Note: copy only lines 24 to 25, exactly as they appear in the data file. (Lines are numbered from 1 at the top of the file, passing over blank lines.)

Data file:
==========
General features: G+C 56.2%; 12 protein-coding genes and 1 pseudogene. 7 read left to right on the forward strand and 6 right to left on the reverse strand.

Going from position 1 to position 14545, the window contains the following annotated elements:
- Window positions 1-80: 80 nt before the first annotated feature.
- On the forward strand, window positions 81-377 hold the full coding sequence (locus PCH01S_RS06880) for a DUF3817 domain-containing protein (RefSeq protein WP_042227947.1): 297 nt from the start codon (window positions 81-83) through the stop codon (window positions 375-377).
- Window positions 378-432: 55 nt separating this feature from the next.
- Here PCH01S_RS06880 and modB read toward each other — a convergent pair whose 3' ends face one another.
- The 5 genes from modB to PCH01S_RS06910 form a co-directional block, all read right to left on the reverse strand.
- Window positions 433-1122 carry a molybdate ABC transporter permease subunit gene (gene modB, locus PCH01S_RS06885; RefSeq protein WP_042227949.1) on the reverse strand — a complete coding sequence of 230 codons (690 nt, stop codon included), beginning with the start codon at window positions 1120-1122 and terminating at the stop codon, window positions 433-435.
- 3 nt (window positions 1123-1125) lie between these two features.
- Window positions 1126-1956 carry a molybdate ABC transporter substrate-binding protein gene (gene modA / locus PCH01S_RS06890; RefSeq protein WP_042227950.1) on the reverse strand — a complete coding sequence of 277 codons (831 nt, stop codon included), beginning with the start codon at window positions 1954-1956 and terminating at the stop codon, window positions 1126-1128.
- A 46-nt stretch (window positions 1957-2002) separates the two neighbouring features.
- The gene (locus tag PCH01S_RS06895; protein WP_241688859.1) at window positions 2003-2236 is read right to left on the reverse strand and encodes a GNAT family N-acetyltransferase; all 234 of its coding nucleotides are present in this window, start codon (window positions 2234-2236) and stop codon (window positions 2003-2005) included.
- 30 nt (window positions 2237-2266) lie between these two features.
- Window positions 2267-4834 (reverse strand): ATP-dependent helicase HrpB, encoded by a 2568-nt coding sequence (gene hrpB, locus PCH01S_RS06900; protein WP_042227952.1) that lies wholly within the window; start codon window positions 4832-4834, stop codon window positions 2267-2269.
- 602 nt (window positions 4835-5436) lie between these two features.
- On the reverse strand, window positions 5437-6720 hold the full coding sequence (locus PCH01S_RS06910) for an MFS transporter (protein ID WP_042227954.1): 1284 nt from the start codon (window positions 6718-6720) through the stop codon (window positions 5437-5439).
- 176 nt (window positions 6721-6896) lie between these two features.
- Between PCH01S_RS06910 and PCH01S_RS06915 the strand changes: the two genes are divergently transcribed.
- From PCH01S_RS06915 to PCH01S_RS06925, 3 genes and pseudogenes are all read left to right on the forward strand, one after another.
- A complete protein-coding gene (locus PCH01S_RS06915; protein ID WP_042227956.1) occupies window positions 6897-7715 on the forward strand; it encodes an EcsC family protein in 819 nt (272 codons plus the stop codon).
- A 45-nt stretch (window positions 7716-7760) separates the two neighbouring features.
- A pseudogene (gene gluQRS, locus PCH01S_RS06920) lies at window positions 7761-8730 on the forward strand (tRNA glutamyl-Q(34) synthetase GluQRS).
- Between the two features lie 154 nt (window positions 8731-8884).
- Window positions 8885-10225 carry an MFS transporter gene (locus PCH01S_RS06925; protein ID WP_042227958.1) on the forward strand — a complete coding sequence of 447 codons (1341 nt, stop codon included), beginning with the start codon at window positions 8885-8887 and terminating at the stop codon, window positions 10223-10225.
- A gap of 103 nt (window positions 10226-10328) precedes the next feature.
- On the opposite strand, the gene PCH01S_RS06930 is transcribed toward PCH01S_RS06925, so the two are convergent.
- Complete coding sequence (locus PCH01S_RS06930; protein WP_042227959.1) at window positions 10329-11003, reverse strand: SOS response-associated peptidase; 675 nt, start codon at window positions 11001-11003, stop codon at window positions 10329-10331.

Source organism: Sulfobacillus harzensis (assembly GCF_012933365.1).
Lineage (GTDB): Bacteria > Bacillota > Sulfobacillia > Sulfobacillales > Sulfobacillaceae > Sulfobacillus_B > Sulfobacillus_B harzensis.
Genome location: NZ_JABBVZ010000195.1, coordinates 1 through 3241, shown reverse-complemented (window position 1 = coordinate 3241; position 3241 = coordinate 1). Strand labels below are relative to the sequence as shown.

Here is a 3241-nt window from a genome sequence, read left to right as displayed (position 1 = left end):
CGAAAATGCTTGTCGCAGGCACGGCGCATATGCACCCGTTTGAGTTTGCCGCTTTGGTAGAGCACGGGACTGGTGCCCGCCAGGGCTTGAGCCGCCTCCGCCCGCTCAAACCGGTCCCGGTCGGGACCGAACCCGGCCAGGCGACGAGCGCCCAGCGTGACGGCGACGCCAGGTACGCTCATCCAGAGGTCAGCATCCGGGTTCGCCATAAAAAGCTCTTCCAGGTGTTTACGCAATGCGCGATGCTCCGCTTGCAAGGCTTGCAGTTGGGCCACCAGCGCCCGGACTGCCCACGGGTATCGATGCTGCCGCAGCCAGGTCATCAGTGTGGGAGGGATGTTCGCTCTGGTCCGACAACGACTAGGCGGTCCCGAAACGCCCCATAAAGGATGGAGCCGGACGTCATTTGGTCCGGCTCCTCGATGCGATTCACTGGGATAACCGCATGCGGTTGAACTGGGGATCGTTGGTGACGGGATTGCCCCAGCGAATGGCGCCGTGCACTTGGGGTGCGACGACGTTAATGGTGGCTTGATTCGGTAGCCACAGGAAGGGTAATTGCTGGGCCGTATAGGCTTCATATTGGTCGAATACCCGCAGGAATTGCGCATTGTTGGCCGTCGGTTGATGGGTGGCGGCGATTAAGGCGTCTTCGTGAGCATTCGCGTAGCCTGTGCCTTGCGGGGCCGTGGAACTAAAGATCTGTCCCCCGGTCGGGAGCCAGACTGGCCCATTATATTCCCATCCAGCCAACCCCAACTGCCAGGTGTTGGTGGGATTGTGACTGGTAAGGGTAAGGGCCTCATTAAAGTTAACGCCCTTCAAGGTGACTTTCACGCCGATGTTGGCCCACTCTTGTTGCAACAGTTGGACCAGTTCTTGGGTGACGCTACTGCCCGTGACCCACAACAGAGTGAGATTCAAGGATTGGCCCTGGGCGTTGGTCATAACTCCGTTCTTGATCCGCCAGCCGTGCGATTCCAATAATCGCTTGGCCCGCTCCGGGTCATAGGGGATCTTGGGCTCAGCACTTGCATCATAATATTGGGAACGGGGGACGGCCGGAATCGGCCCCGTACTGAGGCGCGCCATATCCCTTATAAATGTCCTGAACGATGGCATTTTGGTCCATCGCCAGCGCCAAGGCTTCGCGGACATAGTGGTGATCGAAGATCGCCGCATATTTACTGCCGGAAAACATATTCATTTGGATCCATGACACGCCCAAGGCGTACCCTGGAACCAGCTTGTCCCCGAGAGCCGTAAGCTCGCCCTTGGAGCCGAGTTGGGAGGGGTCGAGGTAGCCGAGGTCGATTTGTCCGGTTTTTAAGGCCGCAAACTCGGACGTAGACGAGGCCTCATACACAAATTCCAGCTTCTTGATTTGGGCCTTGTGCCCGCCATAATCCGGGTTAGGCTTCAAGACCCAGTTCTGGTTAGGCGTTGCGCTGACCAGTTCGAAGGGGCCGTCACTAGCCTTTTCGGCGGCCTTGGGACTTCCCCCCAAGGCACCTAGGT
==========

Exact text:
- Window positions 8885-10225 carry an MFS transporter gene (locus PCH01S_RS06925; protein ID WP_042227958.1) on the forward strand — a complete coding sequence of 447 codons (1341 nt, stop codon included), beginning with the start codon at window positions 8885-8887 and terminating at the stop codon, window positions 10223-10225.
- A gap of 103 nt (window positions 10226-10328) precedes the next feature.